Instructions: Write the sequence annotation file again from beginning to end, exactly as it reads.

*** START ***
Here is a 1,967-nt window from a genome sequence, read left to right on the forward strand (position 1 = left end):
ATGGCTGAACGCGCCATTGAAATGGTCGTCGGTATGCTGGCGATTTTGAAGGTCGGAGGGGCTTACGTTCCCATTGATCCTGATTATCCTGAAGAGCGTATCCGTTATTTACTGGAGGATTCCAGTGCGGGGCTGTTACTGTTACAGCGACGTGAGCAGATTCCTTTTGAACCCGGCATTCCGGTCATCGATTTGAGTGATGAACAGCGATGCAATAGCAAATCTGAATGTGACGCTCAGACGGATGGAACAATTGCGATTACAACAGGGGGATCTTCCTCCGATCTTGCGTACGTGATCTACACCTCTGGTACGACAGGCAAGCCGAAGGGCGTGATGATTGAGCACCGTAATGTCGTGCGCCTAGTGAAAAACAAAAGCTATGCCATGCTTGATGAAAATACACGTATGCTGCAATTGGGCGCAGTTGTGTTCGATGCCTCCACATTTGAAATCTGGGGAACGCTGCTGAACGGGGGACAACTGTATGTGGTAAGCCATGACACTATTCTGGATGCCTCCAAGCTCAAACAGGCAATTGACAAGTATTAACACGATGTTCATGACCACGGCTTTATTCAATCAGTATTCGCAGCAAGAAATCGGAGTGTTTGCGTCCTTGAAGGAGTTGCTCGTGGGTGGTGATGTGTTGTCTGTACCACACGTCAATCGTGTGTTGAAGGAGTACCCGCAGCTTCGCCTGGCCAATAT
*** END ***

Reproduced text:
Here is a 1,967-nt window from a genome sequence, read left to right on the forward strand (position 1 = left end):
ATGGCTGAACGCGCCATTGAAATGGTCGTCGGTATGCTGGCGATTTTGAAGGTCGGAGGGGCTTACGTTCCCATTGATCCTGATTATCCTGAAGAGCGTATCCGTTATTTACTGGAGGATTCCAGTGCGGGGCTGTTACTGTTACAGCGACGTGAGCAGATTCCTTTTGAACCCGGCATTCCGGTCATCGATTTGAGTGATGAACAGCGATGCAATAGCAAATCTGAATGTGACGCTCAGACGGATGGAACAATTGCGATTACAACAGGGGGATCTTCCTCCGATCTTGCGTACGTGATCTACACCTCTGGTACGACAGGCAAGCCGAAGGGCGTGATGATTGAGCACCGTAATGTCGTGCGCCTAGTGAAAAACAAAAGCTATGCCATGCTTGATGAAAATACACGTATGCTGCAATTGGGCGCAGTTGTGTTCGATGCCTCCACATTTGAAATCTGGGGAACGCTGCTGAACGGGGGACAACTGTATGTGGTAAGCCATGACACTATTCTGGATGCCTCCAAGCTCAAACAGGCAATTGACAAGTATTAACACGATGTTCATGACCACGGCTTTATTCAATCAGTATTCGCAGCAAGAAATCGGAGTGTTTGCGTCCTTGAAGGAGTTGCTCGTGGGTGGTGATGTGTTGTCTGTACCACACGTCAATCGTGTGTTGAAGGAGTACCCGCAGCTTCGCCTGGCCAATAT